An Adventure History of Paris
Paris is one of the most alluring cities in the world; however well we know it, it never ceases to surprise. Reading this book, which retells its history through the lives of its inhabitants from Balzac to Baudelaire, Sartre to Sarkozy, is like stumbling upon a tiny restaurant frequented by eccentric locals. Robb is both a scholar and an adventurer, and from 250 years of urban history, he weaves a dazzling tapestry of fact and fantasy, memory and myth. Slightly off-mint.
A History of Huntingdonshire
The Darwen County History Series
Despite disappearing from official maps in the 1974 reorganization, the distinct identity of Huntingdonshire is still upheld by locals. Once one of England's smallest counties, the area is associated with notable historical figures such as Oliver Cromwell and Samuel Pepys.
An Illustrated Gazetteer
Who were the Celts and what actually remains of their legacy in Cornwall? Alan Kent sets out to answer those questions in this beautifully illustrated volume. Exploring sites associated with the Celts, both in ancient and modern times, he provides fascinating insights into the landscape, life and traditions that have made Cornwall and its people 'different'. There are over 500 entries in the gazetteer, each one with map references and information on the site's history, local figures and associated legends.
A Series of Original Portraits and Character Etchings
Previously a surgeon-barber, John Kay (1742–1826) set up shop as a portrait etcher in Edinburgh in 1785. Published in 1837–8 and commonly called Edinburgh Portraits, this work presents, in no particular order, around 300 of Kay's etchings of people from all walks of Edinburgh life, with 'biographical' sketches and 'illustrative anecdotes' by James Paterson. These volumes are facsimiles of the first edition. Limited edition of 600. Slipcased.
The Making of Wakefield 1801-1900
The 19th century brought prosperity to Wakefield, so that by 1900 the city had become both the centre of a new diocese and the seat of the West Riding County Council, with fine public amenities benefiting from mains water and electricity. Making use of contemporary documents and photographs, Taylor surveys this century of civic development and the growth of Wakefield's places of worship, schools and entertainment venues.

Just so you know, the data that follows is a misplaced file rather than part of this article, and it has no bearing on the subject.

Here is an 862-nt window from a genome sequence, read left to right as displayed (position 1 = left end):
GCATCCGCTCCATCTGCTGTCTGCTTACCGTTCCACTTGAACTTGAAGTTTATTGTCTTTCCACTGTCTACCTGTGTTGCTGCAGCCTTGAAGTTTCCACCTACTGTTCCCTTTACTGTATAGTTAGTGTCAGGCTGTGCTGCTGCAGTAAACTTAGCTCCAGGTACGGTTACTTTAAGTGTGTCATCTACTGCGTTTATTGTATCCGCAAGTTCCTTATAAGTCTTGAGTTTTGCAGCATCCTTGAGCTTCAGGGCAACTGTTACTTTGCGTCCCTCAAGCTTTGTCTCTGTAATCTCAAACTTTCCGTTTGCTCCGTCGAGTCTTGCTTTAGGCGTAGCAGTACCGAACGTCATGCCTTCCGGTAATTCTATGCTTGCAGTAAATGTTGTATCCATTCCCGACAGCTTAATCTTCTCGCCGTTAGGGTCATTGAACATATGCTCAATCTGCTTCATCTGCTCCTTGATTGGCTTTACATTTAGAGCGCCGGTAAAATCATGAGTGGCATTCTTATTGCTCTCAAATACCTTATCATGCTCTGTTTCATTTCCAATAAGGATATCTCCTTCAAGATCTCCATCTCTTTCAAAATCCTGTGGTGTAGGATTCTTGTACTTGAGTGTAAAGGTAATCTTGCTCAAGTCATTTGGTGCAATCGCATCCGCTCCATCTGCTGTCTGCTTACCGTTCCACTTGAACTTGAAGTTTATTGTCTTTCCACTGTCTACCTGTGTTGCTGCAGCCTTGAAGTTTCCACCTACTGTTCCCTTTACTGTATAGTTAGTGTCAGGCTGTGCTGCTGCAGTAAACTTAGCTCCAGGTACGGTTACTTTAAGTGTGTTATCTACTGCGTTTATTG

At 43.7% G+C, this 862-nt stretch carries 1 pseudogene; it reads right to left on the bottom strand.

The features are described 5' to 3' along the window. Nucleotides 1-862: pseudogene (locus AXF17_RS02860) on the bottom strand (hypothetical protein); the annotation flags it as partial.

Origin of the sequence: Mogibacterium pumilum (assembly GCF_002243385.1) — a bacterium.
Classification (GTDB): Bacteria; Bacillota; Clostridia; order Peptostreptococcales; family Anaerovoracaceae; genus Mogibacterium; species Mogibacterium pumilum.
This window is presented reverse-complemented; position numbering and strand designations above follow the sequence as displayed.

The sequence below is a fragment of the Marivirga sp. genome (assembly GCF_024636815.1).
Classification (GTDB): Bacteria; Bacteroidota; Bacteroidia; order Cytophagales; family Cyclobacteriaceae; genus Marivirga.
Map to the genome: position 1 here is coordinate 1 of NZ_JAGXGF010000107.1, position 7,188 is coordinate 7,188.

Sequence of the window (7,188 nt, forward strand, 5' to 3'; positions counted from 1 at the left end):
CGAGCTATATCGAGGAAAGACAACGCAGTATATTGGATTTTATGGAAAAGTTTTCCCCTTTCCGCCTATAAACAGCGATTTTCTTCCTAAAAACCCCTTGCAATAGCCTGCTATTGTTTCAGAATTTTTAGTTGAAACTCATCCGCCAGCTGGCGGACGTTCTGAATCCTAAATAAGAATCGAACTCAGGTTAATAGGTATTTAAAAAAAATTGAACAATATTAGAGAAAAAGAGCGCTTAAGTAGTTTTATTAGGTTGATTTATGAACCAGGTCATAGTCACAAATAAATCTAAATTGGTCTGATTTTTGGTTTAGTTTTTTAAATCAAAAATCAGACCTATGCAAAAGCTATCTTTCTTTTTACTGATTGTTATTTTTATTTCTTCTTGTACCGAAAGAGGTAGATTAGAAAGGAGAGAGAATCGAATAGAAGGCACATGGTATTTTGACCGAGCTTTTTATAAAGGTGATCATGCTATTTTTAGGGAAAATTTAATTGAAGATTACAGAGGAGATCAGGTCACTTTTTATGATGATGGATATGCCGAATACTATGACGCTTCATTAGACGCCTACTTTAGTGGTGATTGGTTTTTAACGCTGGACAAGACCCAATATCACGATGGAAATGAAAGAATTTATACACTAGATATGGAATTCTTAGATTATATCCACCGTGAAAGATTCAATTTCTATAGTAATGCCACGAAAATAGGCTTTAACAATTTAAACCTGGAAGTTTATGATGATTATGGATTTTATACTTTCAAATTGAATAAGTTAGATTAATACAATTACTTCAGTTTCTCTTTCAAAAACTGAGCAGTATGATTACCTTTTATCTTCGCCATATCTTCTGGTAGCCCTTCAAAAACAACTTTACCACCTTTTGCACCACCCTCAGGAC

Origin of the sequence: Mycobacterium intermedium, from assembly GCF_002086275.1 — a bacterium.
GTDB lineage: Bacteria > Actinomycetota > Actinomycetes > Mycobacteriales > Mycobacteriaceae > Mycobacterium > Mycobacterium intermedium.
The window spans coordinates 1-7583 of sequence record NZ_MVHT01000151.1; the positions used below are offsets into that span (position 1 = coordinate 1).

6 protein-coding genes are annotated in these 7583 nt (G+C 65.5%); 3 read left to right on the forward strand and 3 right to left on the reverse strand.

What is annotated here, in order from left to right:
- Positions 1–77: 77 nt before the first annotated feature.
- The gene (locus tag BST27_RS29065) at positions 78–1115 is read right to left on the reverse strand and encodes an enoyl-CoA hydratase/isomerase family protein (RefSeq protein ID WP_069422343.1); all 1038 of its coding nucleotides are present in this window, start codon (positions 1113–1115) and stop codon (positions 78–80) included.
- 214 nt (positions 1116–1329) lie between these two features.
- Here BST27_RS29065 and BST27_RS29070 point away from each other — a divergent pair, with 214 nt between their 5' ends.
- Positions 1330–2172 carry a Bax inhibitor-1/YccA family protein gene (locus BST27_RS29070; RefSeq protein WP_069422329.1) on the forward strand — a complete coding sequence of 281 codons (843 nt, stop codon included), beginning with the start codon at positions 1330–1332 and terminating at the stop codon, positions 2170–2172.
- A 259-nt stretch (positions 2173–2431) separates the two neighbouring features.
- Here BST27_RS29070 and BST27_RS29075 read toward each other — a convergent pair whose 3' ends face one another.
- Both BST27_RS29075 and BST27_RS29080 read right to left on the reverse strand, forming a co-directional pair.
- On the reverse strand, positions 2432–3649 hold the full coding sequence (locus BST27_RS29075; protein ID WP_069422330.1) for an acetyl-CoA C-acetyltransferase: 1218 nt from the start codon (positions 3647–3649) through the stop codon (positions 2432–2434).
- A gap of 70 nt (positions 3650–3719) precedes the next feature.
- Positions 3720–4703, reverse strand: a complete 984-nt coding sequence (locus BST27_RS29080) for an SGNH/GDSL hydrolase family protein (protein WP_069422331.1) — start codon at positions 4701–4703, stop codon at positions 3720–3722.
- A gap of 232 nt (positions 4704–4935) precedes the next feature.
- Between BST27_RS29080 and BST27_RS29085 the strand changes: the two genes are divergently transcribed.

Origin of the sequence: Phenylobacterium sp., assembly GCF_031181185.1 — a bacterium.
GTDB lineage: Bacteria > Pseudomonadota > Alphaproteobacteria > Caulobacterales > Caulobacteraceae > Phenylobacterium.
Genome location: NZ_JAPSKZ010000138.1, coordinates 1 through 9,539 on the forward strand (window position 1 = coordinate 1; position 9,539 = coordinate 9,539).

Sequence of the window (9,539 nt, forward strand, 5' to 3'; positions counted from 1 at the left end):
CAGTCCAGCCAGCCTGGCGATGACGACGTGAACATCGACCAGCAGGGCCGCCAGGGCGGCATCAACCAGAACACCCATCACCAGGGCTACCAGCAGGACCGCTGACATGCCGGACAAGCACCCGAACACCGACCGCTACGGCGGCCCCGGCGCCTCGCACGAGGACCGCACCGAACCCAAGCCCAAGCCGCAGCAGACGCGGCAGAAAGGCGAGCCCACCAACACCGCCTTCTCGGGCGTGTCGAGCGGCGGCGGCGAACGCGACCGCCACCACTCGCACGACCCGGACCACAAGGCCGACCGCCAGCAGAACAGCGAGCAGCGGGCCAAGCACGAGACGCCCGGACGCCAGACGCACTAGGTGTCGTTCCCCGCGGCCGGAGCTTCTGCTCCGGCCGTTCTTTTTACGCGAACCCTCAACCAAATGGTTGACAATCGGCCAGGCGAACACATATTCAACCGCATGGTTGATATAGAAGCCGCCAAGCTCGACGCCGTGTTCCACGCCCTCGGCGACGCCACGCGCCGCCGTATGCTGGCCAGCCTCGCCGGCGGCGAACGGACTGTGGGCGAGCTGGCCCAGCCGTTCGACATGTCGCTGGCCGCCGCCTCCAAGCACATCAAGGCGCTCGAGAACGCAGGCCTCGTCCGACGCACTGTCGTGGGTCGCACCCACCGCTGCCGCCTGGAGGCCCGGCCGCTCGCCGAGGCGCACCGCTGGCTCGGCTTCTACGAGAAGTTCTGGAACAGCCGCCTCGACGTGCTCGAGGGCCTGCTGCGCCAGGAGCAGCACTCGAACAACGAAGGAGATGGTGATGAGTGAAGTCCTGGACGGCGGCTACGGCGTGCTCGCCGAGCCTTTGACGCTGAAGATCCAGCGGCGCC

A Sightseer's Guide to the Capital of Crime
From Newgate Prison to the West London flat where Lord Lucan murdered his nanny, this illustrated gazetteer lists the locations around the capital that have played host to notorious crimes such as the Christie and Crippen murders, arch villains such as the Richardsons or famous London crime-fighters. The book also includes comprehensive guided walks visiting sites associated with Sherlock Holmes, Jack the Ripper and the Krays.
Cornwall Murder Files
Famous Cases Solved and Unsolved
A murder case usually excites public interest and when the crime takes place in a small community it is perhaps even more of a sensation. This true-crime selection recounts a number of murders committed in Cornwall during the later 20th and early 21st centuries and includes some intriguing unsolved killings such as that of millionaire farmer Les Bate in 2002.
Unearthing the Truth
Egypt's Pagan and Coptic Sculpture
Published to accompany an exhibition held in 2009, this is an illustrated catalogue of the Brooklyn Museum's collection of Egyptian Late Antique sculpture made for both pagans and Coptic Christians between the 4th century and the Arab conquest. Curator Edna Russmann first describes 21 reliefs which use plant forms, Christian imagery and scenes from pagan myth; then presents evidence which suggests that a further ten items are modern forgeries or reworkings. Slightly off-mint.
Holidays in Victorian England
Images of the Past
Margaret B was an ordinary middle-class English girl of the late Victorian era whose family made trips all over southern England. Their visits to places such as Brighton, Broadstairs, Exeter and Ilfracombe were recorded in Margaret's photographs. Accompanied by Thorburn's informative commentary, her pictures of the countryside and seaside, architectural splendours and quaint villages reveal the typical holiday for middle-class Victorians in an England untouched by cars and car parks.
The Silbury Treasure
The Great Goddess Rediscovered